Monday, July 24, 2006

Kill All Humans

I wrote this as a speach for my public speaking class, this is just an edited version of that speach.

Kill All Humans
By Anthony McConnell




Imagine you have just been diagnosed with a terminal disseize., you are going to die.
Euthanasia or assisted suicide has been defined as the act or practice of killing or permitting the death of hopelessly sick or injured individuals in a relatively painless way for reasons of mercy (Jason H. Richard of the Windsor Star).

Out of all 50 states only Oregon has a law allowing assisted suicide (Don Colburn of the Oregonian)

Lets say you are going to die! You have ALS better known as Lou Gahrig’s disease. Slowly the nerves affecting your muscles will deteriorate until you are almost paralyzed.

1st lose ability to walk, next you wont be able to sit up on your own, then you will lose the abilities to speak and swallow, last you will slowly suffocate and die.

This wont happen over night but over the course of a few years. Worst of all your mind will remain in tact, you will be fully aware of everything that is happening to you but wont be able to do anything about it.

You will awake at night screaming, afraid not that you will die but how you will die. Slowly, painfully suffocating, essentially drounding on your own body’s fluids.

In Michael Petrou’s article “A Time to Die” published in Maclean’s on September 5 he tells the story of Hans Knottenbelt. Everything I have described happened to Hans. His daughter Karen was forced to watch her father suffer until the day he could no longer take the pain. Hans was Dutch and lived in the Netherlands, he had another option than a slow pain filled death.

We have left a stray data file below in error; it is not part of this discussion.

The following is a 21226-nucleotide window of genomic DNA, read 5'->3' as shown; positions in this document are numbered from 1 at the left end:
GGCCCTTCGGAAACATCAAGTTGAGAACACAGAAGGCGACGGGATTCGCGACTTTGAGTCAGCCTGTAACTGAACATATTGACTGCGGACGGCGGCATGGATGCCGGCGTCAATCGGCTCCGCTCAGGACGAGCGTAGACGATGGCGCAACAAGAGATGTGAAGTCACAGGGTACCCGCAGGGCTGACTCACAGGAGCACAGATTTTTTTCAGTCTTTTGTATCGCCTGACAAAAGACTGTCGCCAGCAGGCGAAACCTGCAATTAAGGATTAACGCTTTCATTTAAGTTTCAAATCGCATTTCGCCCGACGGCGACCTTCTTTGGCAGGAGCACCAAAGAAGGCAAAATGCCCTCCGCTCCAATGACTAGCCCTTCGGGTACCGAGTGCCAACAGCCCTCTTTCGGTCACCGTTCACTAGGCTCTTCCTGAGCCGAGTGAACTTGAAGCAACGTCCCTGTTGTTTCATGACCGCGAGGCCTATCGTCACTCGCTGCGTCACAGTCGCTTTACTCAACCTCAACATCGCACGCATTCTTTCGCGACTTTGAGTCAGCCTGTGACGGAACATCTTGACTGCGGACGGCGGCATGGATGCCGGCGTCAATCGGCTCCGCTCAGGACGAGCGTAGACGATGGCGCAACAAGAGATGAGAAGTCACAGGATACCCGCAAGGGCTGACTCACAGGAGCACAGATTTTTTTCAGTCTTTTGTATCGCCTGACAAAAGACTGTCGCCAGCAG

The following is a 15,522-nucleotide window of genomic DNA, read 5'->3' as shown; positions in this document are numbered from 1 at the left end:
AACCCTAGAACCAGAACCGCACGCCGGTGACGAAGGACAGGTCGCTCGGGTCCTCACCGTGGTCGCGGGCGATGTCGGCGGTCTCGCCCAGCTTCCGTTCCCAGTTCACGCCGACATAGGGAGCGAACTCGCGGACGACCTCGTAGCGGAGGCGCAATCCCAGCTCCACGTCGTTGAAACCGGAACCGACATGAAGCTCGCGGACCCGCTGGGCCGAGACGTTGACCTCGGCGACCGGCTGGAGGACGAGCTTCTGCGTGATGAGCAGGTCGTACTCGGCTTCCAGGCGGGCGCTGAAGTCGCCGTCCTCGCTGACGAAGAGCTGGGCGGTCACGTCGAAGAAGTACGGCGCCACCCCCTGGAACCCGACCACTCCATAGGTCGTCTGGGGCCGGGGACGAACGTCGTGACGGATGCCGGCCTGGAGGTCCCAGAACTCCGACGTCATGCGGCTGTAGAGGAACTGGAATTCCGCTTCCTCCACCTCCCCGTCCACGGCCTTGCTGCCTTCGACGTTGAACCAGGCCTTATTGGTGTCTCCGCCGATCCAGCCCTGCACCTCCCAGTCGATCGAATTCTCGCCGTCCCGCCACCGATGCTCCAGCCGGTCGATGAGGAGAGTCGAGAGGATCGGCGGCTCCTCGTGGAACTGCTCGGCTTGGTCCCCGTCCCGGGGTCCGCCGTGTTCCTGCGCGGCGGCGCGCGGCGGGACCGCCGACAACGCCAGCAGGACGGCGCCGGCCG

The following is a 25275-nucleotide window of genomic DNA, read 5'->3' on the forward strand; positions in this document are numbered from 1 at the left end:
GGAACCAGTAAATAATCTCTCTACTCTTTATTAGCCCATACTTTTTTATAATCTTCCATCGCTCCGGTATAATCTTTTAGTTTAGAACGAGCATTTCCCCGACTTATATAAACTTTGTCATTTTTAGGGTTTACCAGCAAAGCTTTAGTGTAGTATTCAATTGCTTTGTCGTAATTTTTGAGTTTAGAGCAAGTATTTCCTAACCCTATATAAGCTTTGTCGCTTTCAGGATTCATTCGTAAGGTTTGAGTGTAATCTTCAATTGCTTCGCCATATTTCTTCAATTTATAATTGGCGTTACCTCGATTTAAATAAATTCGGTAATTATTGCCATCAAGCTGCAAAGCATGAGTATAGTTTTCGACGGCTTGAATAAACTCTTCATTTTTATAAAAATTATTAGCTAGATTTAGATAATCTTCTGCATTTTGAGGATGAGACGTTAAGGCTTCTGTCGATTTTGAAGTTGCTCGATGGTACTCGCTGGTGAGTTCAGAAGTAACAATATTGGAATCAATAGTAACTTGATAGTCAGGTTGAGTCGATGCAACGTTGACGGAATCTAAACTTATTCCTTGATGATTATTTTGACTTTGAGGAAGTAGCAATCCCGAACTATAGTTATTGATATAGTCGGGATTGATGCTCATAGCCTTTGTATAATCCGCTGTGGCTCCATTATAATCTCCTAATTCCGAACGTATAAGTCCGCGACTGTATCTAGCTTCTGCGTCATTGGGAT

According to a recent Gallup poll on values and beliefs 75% of Americans support assisted suicide.

Hans gathered his family around him and told them his plans. “I’m finished here,” he said. His family gathered one last time, Hans sat propped up in a chair at the end of the dinning room table the rest of his family eating dinner around him. When dinner was finished he told his family he hoped they would have many more dinners like that.

After dinner the doctor asked Hans where he would like to die. Hans hugged his wife and family and lay down in the bed he shared with his wife , the doctor added an anesthetic to Hans’s feeding tube then the lethal medication that would take his life.

Today thousands of terminally ill Americans who quite literally would rather be dead are forced to suffer in pain. While assisted suicide has limitations it should be legal in all states. Many states as well as the federal government are preparing to decide weather or not to legalize this humane and dignified practice. When you go to the polls to vote remember Hans’s story and what his daughter said shortly after his death

“I think its one of the most beautiful things I’ve ever seen -- someone you love so dearly pass away so peacefully.”

Works Cited


Richard, Jason H. “No Malice in Someone Ending Their Suffering.” Editorial. Windsor Star. 16 Nov. 2005: A9. Lexisnexis. Northwest College Lib., Powell, WY. 19 Nov. 2005. .

Colburn, Don. “‘Why Am I Not Dead.’” The Oregonian. 4 Mar. 2005. Lexisnexis. Northwest College Lib., Powell, WY. 19 Nov. 2005. .

Petrou, Michael. “A Time to Die.” Maclean’s. 5 Sep. 2005: 22. Lexisnexis. Northwest College Lib., Powell, WY. 19 Nov. 2005. .

Moore, David. “Three in Four Americans Support Euthanasia.” Gallup Poll News Service. 17 May 2005. Lexisnexis. Northwest College Lib., Powell, WY. 19 Nov. 2005. .

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